From: <>
Date: Tue Apr 12 2005 - 12:27:15 EDT

In a message dated 4/12/05 10:05:44 AM Eastern Daylight Time, writes:
Dear Bill,

These are excellent questions, and I do not believe you will find any
single answer that will be fully satisfactory. (This is in itself one of
the reasons why most conservative Christians do not accept evolution,
whether or not they accept an old earth and universe.) Some modern
theologians (an obvious example would be Arthur Peacocke) simply do not
accept the doctrine of the Fall in any sense at all--not only do they reject
it historically, they also reject the theological truth it conveys, namely
that we are all sinners in alienation from our creator and redeemer. A
number of Christian scientists and theologians have used evolution (which
they have equated with a nebulous idea of progress that is interpreted
specifically as moral perfectability) as justification for rejecting
original sin and redemption through the sacrifice of Jesus.
And one researcher has found that the evolutionary concepts in genesis
actually support the notion of an "original sin" that we all inherit and also
support the redemption through the sacrifice of Jesus Christ.

There are however some Christian evolutionisits who are orthodox in their
acceptance of the Fall--either they actually hold to an historical fall, or
else they interpret the Fall as a true description of a universal human bent
to selfishnessness and rebellion against God. (I would place certain
neo-orthodox theologians in this camp and some others also.) To see an
interesting example of one such thinker, I recommend the essay on "Evolution
and Original Sin," by philosopher of religion/philosopher of science Robin
Collins, in Keith Miller's volume "Perspectives on an Evolving Creation."
You won't find this online anywhere, you'll have to buy or borrow a copy of
the book. But I do think you will find this essay helpful.

The fall did create the universal human bent to selfishness. The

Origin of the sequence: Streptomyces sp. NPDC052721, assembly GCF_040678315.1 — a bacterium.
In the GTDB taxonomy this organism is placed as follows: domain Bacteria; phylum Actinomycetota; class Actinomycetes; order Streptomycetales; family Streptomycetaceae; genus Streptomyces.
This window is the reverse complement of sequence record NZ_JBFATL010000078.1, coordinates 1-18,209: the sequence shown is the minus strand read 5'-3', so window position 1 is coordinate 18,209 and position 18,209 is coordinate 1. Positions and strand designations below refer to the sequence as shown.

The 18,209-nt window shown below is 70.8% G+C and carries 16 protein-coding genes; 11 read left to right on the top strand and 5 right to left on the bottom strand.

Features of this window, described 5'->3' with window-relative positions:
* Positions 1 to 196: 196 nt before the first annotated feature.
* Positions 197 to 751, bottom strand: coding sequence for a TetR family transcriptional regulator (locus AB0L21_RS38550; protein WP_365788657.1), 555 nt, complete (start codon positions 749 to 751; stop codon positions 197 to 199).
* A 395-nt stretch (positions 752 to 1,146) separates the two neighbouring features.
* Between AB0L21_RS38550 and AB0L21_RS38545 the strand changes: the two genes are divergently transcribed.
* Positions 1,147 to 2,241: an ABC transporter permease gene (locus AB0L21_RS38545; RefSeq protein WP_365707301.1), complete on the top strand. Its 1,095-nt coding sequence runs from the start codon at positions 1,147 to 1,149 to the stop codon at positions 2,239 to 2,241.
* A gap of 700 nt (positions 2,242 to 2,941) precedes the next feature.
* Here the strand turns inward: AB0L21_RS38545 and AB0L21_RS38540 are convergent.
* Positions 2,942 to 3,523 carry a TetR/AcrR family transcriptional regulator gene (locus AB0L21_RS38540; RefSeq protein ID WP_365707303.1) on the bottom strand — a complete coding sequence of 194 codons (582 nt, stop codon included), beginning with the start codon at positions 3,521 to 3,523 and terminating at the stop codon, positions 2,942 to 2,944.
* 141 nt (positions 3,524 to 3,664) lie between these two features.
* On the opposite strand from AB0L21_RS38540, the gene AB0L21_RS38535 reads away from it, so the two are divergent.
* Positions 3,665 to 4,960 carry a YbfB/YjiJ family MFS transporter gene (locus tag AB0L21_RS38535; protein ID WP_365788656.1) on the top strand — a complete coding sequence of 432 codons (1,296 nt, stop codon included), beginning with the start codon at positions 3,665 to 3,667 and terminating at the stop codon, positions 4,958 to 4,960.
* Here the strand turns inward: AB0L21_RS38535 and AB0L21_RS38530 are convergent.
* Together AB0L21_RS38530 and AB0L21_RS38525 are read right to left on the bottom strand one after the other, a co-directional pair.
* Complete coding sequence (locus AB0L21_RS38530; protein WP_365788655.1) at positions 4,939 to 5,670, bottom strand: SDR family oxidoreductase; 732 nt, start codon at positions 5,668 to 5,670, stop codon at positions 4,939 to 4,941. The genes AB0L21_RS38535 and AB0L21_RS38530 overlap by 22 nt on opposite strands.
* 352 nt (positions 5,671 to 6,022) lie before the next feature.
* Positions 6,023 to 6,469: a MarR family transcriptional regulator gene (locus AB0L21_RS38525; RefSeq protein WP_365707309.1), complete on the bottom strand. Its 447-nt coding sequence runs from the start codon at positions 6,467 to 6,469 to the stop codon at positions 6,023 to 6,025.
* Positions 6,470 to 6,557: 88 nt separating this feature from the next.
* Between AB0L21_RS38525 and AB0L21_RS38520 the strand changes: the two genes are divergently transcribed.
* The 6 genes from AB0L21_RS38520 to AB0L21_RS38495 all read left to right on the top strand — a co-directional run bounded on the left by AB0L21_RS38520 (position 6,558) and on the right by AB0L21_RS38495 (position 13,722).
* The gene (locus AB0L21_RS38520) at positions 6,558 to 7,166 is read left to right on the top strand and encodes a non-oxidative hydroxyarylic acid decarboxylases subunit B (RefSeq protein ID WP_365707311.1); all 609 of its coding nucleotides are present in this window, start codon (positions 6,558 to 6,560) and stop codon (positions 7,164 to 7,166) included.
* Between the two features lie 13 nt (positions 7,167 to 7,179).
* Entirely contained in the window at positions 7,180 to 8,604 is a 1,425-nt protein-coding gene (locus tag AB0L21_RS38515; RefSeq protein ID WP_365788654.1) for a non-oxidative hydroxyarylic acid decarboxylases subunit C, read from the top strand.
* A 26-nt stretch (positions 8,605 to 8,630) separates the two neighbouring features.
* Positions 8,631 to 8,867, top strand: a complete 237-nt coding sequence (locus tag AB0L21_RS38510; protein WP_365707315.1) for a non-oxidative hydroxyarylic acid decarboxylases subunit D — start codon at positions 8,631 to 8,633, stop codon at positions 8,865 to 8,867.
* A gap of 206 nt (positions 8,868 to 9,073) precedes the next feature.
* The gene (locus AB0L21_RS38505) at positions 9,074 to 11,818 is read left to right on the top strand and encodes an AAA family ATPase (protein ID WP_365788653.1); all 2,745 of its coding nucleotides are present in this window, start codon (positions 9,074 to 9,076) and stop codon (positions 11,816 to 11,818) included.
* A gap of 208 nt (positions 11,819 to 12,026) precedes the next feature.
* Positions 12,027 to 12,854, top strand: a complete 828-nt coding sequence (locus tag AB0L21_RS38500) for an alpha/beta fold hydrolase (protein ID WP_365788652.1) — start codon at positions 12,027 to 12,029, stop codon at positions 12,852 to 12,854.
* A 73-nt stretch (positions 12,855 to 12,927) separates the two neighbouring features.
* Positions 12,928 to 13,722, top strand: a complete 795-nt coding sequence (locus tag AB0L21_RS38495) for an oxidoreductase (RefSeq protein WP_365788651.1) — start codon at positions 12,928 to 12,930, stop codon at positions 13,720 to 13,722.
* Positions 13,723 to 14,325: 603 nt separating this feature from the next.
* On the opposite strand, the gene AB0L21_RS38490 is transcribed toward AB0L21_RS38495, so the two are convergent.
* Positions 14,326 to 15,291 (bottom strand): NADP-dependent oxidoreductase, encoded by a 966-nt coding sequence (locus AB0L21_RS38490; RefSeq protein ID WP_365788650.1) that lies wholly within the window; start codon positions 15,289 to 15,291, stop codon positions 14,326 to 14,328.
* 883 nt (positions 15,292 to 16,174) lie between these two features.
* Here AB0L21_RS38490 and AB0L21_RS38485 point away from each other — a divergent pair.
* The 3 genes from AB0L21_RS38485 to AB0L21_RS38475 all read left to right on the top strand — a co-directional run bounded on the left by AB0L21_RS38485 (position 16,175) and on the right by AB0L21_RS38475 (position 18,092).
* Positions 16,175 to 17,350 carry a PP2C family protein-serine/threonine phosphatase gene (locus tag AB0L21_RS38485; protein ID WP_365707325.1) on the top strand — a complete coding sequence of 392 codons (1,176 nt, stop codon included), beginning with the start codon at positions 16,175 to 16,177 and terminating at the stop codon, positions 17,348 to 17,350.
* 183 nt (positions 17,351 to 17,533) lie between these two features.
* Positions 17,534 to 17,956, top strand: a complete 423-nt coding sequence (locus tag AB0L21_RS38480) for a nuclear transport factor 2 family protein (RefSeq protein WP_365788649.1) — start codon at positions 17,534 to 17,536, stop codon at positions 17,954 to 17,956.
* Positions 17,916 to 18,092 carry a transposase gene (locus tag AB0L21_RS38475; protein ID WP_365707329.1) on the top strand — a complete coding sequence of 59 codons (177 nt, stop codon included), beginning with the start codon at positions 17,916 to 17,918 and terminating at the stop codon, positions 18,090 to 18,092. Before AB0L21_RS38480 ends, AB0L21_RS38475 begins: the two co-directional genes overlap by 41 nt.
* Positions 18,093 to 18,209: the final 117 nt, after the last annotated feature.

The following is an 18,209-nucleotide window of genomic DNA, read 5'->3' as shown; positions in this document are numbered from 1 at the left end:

"self-sacrifice" removes it.

IMO, the issue you are raising--the evolution of human nature and its
relationship to morality--is the single hardest theological issue to
struggle with in terms of evolution. I am not convinced that we have yet
found a good answer, and I am sympathetic with those who reject evolution
itself rather than accept an answer that seems unsatisfactory theologically.
Altruism has long interested the evolutionary biologists, and also the
theologians; the very liberal religious thinker Ralph Wendall Burhoe
(founding editor of Zygon) saw this as the cutting edge issue for
religion/science conversation as long as 50 years ago. His close friend,
Harvard geologist Kirtley Mather, wrote an essay on "The Natural History of
Righteousness" that I will be looking at closely over the next year or two.
I doubt I'll be happy with what I read.

These issues are addressed in my paper True Religion. Theologically, there
are no conflicts between evolution and genesis. Making the self sacrifice is an
act of pure altruism that removes ontological anxiety. The biologists study
altruism. The psychologists study ontological anxiety.

The closest I can get to a view I would accept, is that of Harry Emerson
Fosdick, who wrote many years ago, "Origins prove nothing in the realm of
values." An a priori rejection of sociobiology and evolutionary ethics, to
be sure, and a flat rejection rather than an argument. But Thomas Henry
Huxley pretty much said the same thing, and sometimes belief cannot argue
with unbelief; it can only preach to it.

The fall has nothing to do with specific morals or values. It only describes
a situation in which man must discover what is right since he doesn't know it
instinctively but must rely on making the right choice from among many
possible behaviors. The fall describes a discipline that can be used with any ethic

The paper is available upon request.

I wish you well as you explore this one,

Received on Tue Apr 12 12:29:26 2005

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